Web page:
Welcome back to Valuable Lessons. We all looked at [ccProd]Chromanticore[/ccProd] and smirked a bit, but how many of us actually took the card seriously? After all, WUBRG isn’t a walk in the park. Some of us were able to overcome the stigma attached to this card’s mana cost and boldly exclaim, “challenge accepted!” Today, we’ll be accepting the challenge.

All right, we’re going deep! Playing Chromanticore is like Babe Ruth calling his shot. This deck won’t be for the faint of heart. Do we hate losing to mana issues? Well, we just need to suck it up and power through all that negativity because we’re casting Chromanticore, and it’s going to be a blowout.

Last weekend, there was a 44-player Standard in which Chromanticores were taking bites out of people’s life totals and comically large cards were pounding onto the table in the Top 8. Here’s Nick Romanos’s terrifying creation!

Nick Romanos’s Reaping Rainbow

[ccdeck]4 Sylvan Caryatid
4 Courser of Kruphix
2 Blood Baron of Vizkopa
2 Sylvan Primordial
3 Polukranos, World Eater
3 Reaper of the Wilds
2 Abrupt Decay
3 Chromanticore
1 Kiora, the Crashing Wave
1 Gild
2 Garruk, Caller of Beasts
4 Domri Rade
1 Ruric Thar, the Unbowed
3 Voyaging Satyr
4 Blood Crypt
2 Breeding Pool
3 Temple Garden
3 Stomping Ground
3 Overgrown Tomb
3 Temple of Abandon
2 Temple of Mystery
2 Temple of Malice
3 Temple of Plenty
—–Sideboard—–
2 Turn Burn
2 Golgari Cham
3 Anger of the Gods
1 Ruric Thar, The Unbowed
2 Blood Baron
1 Abrupt Decay
1 Bow of Nylea
3 Slaughter Games[/ccdeck]

We’re pretty lucky to have stumbled upon this list. It’s an impressive machine that’s capable of the biggest haymakers available in Standard. Before we continue this discussion, we should take a moment to bask in its glory.

There are some obvious inclusions for a deck like this. [ccProd]Sylvan Caryatid[/ccProd] helps us fix our mana while staving off early aggression from the opponent. There’s no question about whether or not we should be playing four of this card.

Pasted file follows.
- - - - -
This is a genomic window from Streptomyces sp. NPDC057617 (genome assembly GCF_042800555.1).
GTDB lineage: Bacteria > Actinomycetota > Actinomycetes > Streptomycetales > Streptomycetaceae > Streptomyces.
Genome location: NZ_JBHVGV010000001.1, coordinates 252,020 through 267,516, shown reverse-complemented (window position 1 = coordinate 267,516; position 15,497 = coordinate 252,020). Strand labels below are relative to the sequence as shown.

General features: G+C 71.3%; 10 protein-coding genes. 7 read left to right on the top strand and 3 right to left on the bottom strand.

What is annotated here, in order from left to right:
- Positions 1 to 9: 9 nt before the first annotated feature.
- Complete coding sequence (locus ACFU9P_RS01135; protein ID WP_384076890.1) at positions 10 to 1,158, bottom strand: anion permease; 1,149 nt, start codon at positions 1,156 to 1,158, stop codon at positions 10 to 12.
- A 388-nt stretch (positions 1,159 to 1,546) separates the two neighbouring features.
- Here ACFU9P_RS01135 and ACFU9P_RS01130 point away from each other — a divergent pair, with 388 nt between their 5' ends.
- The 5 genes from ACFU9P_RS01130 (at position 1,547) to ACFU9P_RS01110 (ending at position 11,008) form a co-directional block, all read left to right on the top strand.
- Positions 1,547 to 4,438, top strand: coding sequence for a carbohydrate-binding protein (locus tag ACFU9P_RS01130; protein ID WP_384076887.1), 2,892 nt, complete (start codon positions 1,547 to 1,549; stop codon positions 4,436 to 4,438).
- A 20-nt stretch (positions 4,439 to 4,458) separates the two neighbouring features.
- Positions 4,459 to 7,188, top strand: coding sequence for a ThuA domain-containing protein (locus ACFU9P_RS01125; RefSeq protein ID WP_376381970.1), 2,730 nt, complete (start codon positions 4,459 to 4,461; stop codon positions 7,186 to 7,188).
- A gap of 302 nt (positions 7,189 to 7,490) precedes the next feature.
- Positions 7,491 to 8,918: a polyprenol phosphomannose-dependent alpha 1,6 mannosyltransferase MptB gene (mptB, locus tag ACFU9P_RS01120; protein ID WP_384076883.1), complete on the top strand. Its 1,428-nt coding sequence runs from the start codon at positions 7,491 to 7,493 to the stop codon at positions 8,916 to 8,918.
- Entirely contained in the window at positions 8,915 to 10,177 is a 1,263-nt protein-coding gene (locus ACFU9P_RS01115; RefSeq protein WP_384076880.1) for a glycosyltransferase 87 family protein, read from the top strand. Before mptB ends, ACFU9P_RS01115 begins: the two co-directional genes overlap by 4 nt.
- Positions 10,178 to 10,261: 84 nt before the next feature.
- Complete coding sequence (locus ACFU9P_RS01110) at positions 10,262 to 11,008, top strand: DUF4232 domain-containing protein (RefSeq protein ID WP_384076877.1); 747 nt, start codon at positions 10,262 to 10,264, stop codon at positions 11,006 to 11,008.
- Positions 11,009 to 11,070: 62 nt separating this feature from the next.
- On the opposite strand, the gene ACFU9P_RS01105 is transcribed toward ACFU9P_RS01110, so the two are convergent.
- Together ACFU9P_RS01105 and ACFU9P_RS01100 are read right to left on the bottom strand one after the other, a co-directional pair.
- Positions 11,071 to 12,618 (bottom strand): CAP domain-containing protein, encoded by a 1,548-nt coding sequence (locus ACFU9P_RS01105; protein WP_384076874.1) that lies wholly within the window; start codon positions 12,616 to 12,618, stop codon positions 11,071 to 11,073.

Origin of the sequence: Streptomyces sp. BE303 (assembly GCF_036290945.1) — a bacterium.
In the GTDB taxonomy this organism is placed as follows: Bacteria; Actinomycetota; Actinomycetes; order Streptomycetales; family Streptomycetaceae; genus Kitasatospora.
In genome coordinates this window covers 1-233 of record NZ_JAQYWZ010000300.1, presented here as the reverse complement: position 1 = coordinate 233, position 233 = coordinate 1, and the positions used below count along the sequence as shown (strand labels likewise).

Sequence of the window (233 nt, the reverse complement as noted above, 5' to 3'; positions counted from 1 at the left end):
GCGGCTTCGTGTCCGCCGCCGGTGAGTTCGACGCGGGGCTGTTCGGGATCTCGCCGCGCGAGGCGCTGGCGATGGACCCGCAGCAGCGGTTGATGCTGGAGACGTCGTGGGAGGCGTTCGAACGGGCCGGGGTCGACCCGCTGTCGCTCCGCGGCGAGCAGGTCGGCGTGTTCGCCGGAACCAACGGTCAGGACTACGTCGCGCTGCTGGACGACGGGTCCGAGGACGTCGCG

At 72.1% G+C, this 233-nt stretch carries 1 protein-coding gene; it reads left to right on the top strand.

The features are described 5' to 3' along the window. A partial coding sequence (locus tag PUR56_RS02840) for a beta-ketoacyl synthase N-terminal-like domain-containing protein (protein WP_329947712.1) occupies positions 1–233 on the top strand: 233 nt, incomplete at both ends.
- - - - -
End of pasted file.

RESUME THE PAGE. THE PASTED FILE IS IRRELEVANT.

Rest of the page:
[ccProd]Chromanticore[/ccProd] forces our opponent to have two spot removal spells at the ready. We get to make any one of our creatures into a game dominating force, and if our opponent has a way to deal with it, then we get another game dominating force on the table. Bestow forces people to have multiple answers for a threat if they’re unable to race. Our opponents won’t be able to race Chromanticore unless we’ve already let a [ccProd]Pack Rat[/ccProd] get out of hand on the other side of the table. Romanos chose to play three copies of the big spell and that seems like a pretty good number.

[ccProd]Domri Rade[/ccProd] is a great card that’s especially impressive in a deck like this that plays [ccProd]Courser of Kruphix[/ccProd] and a lot of very large threats. Chromanticore is really good at getting into fights and coming out on top while gaining us a nice little buffer of life in the process. We have enough fat in this deck to make an active Domri Rade take over.

[ccProd]Courser of Kruphix[/ccProd] is probably the most powerful card in Born of the Gods. Here, we’re able to use Courser of Kruphix beautifully. The card synergizes nicely with Domri Rade, ensuring that we’ll be able to pick up an extra card in most spots. The 4 toughness here is also important, as it makes [ccProd]Bile Blight[/ccProd] fail to deal with the Chromanticore bestow. The life we gain from Courser of Kruphix helps us make it to the late game against the more aggressive decks too.

[ccProd]Blood Baron of Vizkopa[/ccProd] dominates a lot of matchups. Romanos chose to play a few copies so that he could ramp into an unbeatable threat in the matchups where it could dominate the board. I can get behind this mode of thinking, especially if he knew there was going to be a reasonable amount of Black Devotion at the tournament. I don’t think I need to play this card in the maindeck if we’re not expecting a lot of Black Devotion, though. I really hate that we can’t bestow Chromanticore here, but the free wins we’ll get from ramping into this probably make it deserving of a bunch of our sideboard slots, if not a few maindeck.